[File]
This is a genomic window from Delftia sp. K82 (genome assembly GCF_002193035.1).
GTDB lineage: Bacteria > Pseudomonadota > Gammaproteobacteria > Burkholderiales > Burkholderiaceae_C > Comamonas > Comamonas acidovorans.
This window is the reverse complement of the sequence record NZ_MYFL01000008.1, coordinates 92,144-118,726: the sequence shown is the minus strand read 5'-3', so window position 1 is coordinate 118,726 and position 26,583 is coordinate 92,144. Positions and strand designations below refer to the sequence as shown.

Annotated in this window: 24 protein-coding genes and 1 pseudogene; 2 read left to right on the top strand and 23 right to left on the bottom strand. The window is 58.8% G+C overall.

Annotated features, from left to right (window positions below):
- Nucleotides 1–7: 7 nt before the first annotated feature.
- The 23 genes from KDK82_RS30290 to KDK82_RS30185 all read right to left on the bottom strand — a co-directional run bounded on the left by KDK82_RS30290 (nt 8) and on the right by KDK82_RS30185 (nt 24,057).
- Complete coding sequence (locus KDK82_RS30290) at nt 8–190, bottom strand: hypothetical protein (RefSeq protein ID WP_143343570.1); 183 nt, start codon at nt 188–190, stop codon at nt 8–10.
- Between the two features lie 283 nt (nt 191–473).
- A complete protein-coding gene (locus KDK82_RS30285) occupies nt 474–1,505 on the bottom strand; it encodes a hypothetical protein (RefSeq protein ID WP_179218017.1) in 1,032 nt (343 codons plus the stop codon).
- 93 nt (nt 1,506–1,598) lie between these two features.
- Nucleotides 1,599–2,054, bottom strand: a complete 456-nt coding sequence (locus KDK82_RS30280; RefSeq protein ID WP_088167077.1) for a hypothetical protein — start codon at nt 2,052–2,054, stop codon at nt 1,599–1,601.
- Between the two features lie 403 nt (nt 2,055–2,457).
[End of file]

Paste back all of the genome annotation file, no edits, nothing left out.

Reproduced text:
This is a genomic window from Delftia sp. K82 (genome assembly GCF_002193035.1).
GTDB lineage: Bacteria > Pseudomonadota > Gammaproteobacteria > Burkholderiales > Burkholderiaceae_C > Comamonas > Comamonas acidovorans.
This window is the reverse complement of the sequence record NZ_MYFL01000008.1, coordinates 92,144-118,726: the sequence shown is the minus strand read 5'-3', so window position 1 is coordinate 118,726 and position 26,583 is coordinate 92,144. Positions and strand designations below refer to the sequence as shown.

Annotated in this window: 24 protein-coding genes and 1 pseudogene; 2 read left to right on the top strand and 23 right to left on the bottom strand. The window is 58.8% G+C overall.

Annotated features, from left to right (window positions below):
- Nucleotides 1–7: 7 nt before the first annotated feature.
- The 23 genes from KDK82_RS30290 to KDK82_RS30185 all read right to left on the bottom strand — a co-directional run bounded on the left by KDK82_RS30290 (nt 8) and on the right by KDK82_RS30185 (nt 24,057).
- Complete coding sequence (locus KDK82_RS30290) at nt 8–190, bottom strand: hypothetical protein (RefSeq protein ID WP_143343570.1); 183 nt, start codon at nt 188–190, stop codon at nt 8–10.
- Between the two features lie 283 nt (nt 191–473).
- A complete protein-coding gene (locus KDK82_RS30285) occupies nt 474–1,505 on the bottom strand; it encodes a hypothetical protein (RefSeq protein ID WP_179218017.1) in 1,032 nt (343 codons plus the stop codon).
- 93 nt (nt 1,506–1,598) lie between these two features.
- Nucleotides 1,599–2,054, bottom strand: a complete 456-nt coding sequence (locus KDK82_RS30280; RefSeq protein ID WP_088167077.1) for a hypothetical protein — start codon at nt 2,052–2,054, stop codon at nt 1,599–1,601.
- Between the two features lie 403 nt (nt 2,055–2,457).